Letters to the editor

LETTERS: Send letters to the editor to olivia.barnes@fairfaxmedia.com.au.
LETTERS: Send letters to the editor to olivia.barnes@fairfaxmedia.com.au.

Heavy vehicle plan

In a recent Port Lincoln Times letter to the editor the son of the late Arch Paterson mentioned the old problem of heavy vehicle traffic travelling through Liverpool Street.

When I was a member of the Port Lincoln Chamber of Commerce I was approached by retired farmer the late Cephus Siviour with another plan and asked me to present it to the council which I did.

It was simple and worked.

Most of the roads and infrastructure are already in place as far as I know.

Cephus's plan was to turn the heavy vehicles right as they approached Port Lincoln on the main highway near the airport entrance.

The plan was to build a short road across the paddock near the Dorward Oval joining up with the dirt road winding through the hills across to the bottom of the Port Lincoln golf course, have heavy vehicles cross the old west road and then travel along the road past the prison connecting to the Flinders Highway.

From there the trucks would turn south and travel over the rise down towards Proper Bay road, leaving the highway and joining the railway line, building a road alongside it so trucks could travel parallel under the road bridges until they reached the wharf and silo area.

Very simple, very safe.

Mr Siviour spent time checking the detail and found it should work for everyone.

The gradients for the trucks through the hills were okay. 

I spoke to one of the trucking operators and he thought it would work and would probably take around 10 to 15 minutes longer which was not a problem and safer for everyone.

It was popular but costs were a problem.

A very important consideration for the future of Port Lincoln's development and traffic is that the silos may be made redundant when they go past their use by date and a new ocean port is built.

So while Arch's bridge was always an interesting concept, it probably didn't pass the environmentally friendly test and it may have been a short term fix for the grain industry.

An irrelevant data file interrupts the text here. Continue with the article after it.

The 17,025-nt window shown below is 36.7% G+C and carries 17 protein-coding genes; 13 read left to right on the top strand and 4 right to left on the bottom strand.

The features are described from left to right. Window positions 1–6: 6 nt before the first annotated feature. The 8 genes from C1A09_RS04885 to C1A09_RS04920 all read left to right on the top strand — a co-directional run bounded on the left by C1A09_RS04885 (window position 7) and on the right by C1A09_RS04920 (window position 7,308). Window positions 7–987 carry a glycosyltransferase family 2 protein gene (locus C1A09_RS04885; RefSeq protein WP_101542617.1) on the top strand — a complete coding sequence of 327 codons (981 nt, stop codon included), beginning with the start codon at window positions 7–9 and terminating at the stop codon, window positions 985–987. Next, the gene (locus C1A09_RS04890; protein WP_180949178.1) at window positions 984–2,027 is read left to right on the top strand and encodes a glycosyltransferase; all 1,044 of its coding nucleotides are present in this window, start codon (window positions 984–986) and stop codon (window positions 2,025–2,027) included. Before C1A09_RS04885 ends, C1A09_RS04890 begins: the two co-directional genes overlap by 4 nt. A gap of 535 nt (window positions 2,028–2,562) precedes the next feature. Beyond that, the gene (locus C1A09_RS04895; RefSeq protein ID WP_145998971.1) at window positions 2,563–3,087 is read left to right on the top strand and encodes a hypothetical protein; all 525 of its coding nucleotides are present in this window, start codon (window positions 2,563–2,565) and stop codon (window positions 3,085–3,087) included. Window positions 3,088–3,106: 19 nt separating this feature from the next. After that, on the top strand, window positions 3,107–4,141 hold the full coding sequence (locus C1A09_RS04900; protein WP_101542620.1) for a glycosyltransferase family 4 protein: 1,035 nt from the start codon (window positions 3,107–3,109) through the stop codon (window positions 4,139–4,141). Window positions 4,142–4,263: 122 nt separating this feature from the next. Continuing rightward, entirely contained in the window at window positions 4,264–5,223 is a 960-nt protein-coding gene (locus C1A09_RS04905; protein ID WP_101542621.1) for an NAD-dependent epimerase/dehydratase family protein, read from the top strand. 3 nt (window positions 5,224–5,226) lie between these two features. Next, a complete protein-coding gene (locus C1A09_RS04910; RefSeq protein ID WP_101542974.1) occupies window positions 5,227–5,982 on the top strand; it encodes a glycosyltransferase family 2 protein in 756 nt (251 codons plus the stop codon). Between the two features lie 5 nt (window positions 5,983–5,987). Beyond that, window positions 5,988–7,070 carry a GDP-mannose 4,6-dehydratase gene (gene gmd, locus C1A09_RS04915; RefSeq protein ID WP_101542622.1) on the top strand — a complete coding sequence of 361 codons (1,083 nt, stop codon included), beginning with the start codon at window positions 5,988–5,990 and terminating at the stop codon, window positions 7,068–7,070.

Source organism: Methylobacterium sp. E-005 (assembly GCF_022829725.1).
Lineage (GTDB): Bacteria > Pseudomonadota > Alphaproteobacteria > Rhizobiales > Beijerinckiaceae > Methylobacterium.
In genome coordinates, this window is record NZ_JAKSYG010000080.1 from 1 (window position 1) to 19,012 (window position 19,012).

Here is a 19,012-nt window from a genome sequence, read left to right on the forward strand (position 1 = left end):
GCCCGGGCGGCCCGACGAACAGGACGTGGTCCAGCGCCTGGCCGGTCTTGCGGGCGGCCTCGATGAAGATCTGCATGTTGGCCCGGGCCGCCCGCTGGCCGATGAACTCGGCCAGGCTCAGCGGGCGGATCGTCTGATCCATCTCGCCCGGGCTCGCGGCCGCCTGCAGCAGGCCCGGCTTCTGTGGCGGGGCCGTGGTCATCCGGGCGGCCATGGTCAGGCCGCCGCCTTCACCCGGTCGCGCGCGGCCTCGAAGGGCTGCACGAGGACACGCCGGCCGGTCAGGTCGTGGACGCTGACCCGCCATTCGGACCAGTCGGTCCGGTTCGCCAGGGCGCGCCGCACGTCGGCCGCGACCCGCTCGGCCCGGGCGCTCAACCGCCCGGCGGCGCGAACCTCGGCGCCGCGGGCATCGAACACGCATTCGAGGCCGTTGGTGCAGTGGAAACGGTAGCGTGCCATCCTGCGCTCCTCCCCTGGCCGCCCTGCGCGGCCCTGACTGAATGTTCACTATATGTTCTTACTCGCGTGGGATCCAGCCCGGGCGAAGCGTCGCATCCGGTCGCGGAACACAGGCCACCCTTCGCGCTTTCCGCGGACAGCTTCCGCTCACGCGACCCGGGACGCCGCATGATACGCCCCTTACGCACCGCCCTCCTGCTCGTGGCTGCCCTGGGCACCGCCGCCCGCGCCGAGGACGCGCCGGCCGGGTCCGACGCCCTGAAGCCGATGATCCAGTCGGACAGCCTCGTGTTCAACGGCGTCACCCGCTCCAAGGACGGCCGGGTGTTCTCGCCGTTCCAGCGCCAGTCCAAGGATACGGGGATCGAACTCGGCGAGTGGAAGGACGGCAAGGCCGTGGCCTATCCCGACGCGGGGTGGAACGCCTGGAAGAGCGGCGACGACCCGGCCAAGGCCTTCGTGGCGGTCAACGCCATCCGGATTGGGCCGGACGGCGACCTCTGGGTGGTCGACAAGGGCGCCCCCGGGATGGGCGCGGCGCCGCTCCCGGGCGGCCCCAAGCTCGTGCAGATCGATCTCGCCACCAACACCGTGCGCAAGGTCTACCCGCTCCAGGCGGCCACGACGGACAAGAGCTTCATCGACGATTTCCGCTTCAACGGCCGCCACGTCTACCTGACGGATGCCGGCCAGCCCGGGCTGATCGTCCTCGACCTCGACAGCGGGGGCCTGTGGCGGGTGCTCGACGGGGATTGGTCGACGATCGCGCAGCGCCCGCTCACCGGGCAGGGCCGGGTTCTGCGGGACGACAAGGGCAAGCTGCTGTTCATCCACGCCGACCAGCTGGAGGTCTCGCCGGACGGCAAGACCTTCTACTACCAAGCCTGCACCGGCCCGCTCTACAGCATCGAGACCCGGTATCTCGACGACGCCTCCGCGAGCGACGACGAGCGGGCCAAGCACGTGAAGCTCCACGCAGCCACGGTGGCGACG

Cephus's round the city Winter Hill ring highway caters for fuel and food and freight deliveries long term.

It seemed to be a good plan and still is for those with long term future planning vision.

PHILLIP ROE

Hallet Cove, formerly Port Lincoln

Make a change

Let’s begin by saying it is great as councils and community to take a stand on a topic.

On the issue of drilling in the Bight, I am neither for it or against it because it is a complex issue and don’t want to be seen as a hypocrite when I still drive around in a motor car that sill uses oil based products such as diesel.

I would like to ask the question of those councils, who have taken a stand against drilling in the Great Australian Bight - have councils made any changes to practices in the use of oil and oil based products such as diesel?  

These councils need to do more than voice concerns; they need to be proactive, moving away from using oil and oil products to reduce the need for further exploration.

It is okay to say, “not in my backyard”, “no drilling in our Bight”, but we also need to consider the impact on other countries environment and backyards that produce oil for us.   

All coast lines and habitats on this earth and Australia, deserves the same respect, value and stance that councils are taking for the Great Australian Bight. 

Even on an individual level, Have people who joined the campaign, made a change away from oil and oil based products?

Placing the sticker, “Fight for the Bight” on your car doesn’t lower the demand on oil supplies.

Michelle Nuske

SHERINGA